Bitcoin has been going through extraordinary exchange rate fluctuations: a day after it crossed the ambitious 10000-dollar line, it reached 11000 dollars and then, it crashed back to 9000 dollars right away. Currently, it is over 10000 dollars again. The famous speculator, Jesse Livermore said that in a proper mania, only in the last 48 hours can someone make a good profit, and the haphazard actions raise the suspicion that we are seeing the peak of the Bitcoin mania. However, this is not the only indicator. Bitcoin is only the most spectacular projection of the central bankers’ bubble.

After economic-policy makers, in their fear of recession/deflation, decreased interest rate to zero/negative and flooded the financial system with liquidity by increasing the money supply (alias QE), this money did appear. Everywhere. Savers had no other option: if they wanted to keep the value of their money, they had to buy something. Anything. And they did. Property, shares, corporate bonds, Bitcoin, paintings, anything they could come up with.
The situation is quite similar to the internet-bubble (1999-2000) and the property/sub-prime mortgage bubble in the mid-2000s. Even back then too, central bankers had gone to the extremes with decreasing interest rates because of the previous crises (the emerging Russian crisis of 1997/98 and the global slowdown-recession-disinflation of 2001-2003), which later did appear and created a bubble. The same is happening now, but exponentially and the ‘results’ speak for themselves: EVERYTHING BECAME EXPENSIVE. This is the everything-bubble, the central bankers’ bubble, and Bitcoin is its most accurate ‘thermometer’.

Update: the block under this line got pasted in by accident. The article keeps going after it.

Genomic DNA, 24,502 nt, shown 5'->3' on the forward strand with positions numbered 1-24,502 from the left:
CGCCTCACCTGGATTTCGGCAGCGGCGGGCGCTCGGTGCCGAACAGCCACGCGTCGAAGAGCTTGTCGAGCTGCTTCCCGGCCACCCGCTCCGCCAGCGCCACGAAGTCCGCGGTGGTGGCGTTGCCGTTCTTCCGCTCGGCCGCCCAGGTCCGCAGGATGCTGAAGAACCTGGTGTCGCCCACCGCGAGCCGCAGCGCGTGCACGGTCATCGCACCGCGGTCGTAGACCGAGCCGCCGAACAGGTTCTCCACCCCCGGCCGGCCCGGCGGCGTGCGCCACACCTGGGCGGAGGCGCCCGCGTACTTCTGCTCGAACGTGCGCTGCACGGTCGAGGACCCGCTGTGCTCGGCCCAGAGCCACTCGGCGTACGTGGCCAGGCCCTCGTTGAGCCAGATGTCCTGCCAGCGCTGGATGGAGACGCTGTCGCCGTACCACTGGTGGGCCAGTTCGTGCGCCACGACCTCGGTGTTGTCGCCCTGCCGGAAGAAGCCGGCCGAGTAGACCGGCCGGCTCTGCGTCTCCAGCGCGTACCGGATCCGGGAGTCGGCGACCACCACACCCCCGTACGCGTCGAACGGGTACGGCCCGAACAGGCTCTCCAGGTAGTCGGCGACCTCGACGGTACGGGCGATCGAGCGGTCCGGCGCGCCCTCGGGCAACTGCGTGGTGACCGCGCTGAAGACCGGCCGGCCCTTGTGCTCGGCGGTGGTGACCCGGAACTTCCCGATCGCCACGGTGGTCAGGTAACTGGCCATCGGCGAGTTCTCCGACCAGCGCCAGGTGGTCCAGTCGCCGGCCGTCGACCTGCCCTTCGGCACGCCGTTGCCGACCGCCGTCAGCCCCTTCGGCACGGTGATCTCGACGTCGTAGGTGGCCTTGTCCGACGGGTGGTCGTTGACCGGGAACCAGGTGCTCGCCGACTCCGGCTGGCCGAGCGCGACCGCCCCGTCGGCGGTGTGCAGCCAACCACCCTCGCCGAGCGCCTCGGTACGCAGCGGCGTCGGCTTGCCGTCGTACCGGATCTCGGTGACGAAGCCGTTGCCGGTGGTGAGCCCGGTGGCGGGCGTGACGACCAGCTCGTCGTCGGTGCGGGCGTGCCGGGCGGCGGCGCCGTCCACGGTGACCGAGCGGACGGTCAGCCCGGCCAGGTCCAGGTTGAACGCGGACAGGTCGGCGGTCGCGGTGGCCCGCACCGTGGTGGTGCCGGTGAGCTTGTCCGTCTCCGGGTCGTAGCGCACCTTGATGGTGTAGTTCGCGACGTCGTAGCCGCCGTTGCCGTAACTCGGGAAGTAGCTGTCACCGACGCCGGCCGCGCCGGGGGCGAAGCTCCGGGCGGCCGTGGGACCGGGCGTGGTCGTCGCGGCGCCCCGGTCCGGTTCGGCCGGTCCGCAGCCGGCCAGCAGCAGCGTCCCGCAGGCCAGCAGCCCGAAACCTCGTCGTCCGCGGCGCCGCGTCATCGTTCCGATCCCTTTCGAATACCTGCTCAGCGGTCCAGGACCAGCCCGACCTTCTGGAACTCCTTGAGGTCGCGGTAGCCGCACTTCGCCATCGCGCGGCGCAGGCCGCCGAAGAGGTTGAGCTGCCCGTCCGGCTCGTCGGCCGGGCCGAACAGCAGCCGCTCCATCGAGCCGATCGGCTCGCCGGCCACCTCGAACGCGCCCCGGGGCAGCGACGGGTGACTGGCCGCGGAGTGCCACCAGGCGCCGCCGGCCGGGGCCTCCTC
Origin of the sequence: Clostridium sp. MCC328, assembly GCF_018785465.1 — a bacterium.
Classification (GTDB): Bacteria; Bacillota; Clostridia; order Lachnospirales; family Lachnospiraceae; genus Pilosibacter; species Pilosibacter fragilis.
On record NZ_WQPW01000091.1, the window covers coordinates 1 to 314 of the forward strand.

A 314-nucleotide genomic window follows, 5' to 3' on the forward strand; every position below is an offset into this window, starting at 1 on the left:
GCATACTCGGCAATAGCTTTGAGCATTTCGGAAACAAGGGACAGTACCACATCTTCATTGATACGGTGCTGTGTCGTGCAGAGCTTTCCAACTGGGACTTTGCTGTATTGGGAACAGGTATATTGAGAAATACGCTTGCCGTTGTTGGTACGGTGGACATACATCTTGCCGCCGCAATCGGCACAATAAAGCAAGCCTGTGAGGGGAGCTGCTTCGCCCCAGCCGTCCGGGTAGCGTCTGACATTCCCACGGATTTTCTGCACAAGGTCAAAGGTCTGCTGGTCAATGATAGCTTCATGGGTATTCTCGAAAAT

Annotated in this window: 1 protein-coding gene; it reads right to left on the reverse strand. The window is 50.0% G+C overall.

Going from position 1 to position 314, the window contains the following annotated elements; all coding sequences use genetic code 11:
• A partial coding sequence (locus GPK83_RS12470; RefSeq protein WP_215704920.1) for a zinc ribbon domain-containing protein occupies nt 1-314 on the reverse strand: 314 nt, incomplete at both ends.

However, the underlying picture has become somewhat problematic lately, yet markets do not acknowledge it – for now. Labour markets are becoming tighter and generate upwards wage pressure: probably it is the most evident in our region (Central and Eastern Europe), where wage growth of above 10% has become natural (clearly, it will be followed by rising prices), but there are also other places where the signs can be seen, like in the just-released Fed Beige Book.

„Most Districts reported employers were having difficulties finding qualified workers across various skill levels…Many Districts reported that employers were raising wages as well as increasing their use of signing bonuses and other nonwage benefits to retain or attract employees” and this started to have an impact on prices: „Price pressures have strengthened since the last report…several Districts noted input cost increases in manufacturing. In many cases, these increases in transportation and manufacturing were passed through to consumers.”

This means that the low interest rate level is not sustainable for too long. And since everything is expensive because of the low interest rates (just like pearls on a thread, prices depend on interest rates, so if they change, everything has to be re-priced!), that is why if/when the global growth reaches the point where interest rates can begin to rise, then these bubbles will deflate. And it seems that this process has already started. In the last 3 months, the yield of the 2-year American government bond has increased from 1.25% to 1.75%, and from 0.15% to 0.51% of the UK and Germany too (despite the ever-late ECB); they have not had such a high yield since August. But it is also apparent in our region too: the Romanian 2-year grew from 1.2% to 3%, and the Czech has a stable positive yield for the first time since May 2015.

There seems to be a shift unfolding in the global monetary policy, and even though it is not necessarily a fast process but it will certainly have an impact. Whether or not the insane fluctuation of Bitcoin reflects the peak of the asset bubble generated by central banks, the point is that the global tendency of interest rate decreasing is about to turn around and will have an impact on every asset price.